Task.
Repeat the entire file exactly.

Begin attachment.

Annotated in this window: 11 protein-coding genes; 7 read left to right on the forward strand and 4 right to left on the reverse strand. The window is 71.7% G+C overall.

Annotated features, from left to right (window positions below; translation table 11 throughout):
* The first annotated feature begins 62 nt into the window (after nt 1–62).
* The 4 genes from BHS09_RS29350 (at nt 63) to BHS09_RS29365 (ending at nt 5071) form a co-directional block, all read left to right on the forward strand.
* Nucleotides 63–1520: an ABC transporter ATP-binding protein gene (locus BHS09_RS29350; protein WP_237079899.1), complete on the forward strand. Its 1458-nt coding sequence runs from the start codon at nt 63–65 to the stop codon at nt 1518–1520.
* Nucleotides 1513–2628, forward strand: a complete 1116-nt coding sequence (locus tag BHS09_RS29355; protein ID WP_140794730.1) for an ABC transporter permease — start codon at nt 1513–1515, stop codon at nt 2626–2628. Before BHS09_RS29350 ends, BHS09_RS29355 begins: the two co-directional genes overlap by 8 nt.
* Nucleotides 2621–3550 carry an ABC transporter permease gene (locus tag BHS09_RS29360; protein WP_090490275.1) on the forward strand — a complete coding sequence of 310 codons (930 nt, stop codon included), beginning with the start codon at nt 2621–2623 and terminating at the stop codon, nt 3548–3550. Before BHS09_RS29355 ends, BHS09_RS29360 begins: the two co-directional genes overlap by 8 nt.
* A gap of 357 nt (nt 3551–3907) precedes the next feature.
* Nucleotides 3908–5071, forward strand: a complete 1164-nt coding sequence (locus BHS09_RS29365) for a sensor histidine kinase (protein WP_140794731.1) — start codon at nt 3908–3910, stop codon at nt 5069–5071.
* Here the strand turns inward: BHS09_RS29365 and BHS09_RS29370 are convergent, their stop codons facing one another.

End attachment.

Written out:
Annotated in this window: 11 protein-coding genes; 7 read left to right on the forward strand and 4 right to left on the reverse strand. The window is 71.7% G+C overall.

Annotated features, from left to right (window positions below; translation table 11 throughout):
* The first annotated feature begins 62 nt into the window (after nt 1–62).
* The 4 genes from BHS09_RS29350 (at nt 63) to BHS09_RS29365 (ending at nt 5071) form a co-directional block, all read left to right on the forward strand.
* Nucleotides 63–1520: an ABC transporter ATP-binding protein gene (locus BHS09_RS29350; protein WP_237079899.1), complete on the forward strand. Its 1458-nt coding sequence runs from the start codon at nt 63–65 to the stop codon at nt 1518–1520.
* Nucleotides 1513–2628, forward strand: a complete 1116-nt coding sequence (locus tag BHS09_RS29355; protein ID WP_140794730.1) for an ABC transporter permease — start codon at nt 1513–1515, stop codon at nt 2626–2628. Before BHS09_RS29350 ends, BHS09_RS29355 begins: the two co-directional genes overlap by 8 nt.
* Nucleotides 2621–3550 carry an ABC transporter permease gene (locus tag BHS09_RS29360; protein WP_090490275.1) on the forward strand — a complete coding sequence of 310 codons (930 nt, stop codon included), beginning with the start codon at nt 2621–2623 and terminating at the stop codon, nt 3548–3550. Before BHS09_RS29355 ends, BHS09_RS29360 begins: the two co-directional genes overlap by 8 nt.
* A gap of 357 nt (nt 3551–3907) precedes the next feature.
* Nucleotides 3908–5071, forward strand: a complete 1164-nt coding sequence (locus BHS09_RS29365) for a sensor histidine kinase (protein WP_140794731.1) — start codon at nt 3908–3910, stop codon at nt 5069–5071.
* Here the strand turns inward: BHS09_RS29365 and BHS09_RS29370 are convergent, their stop codons facing one another.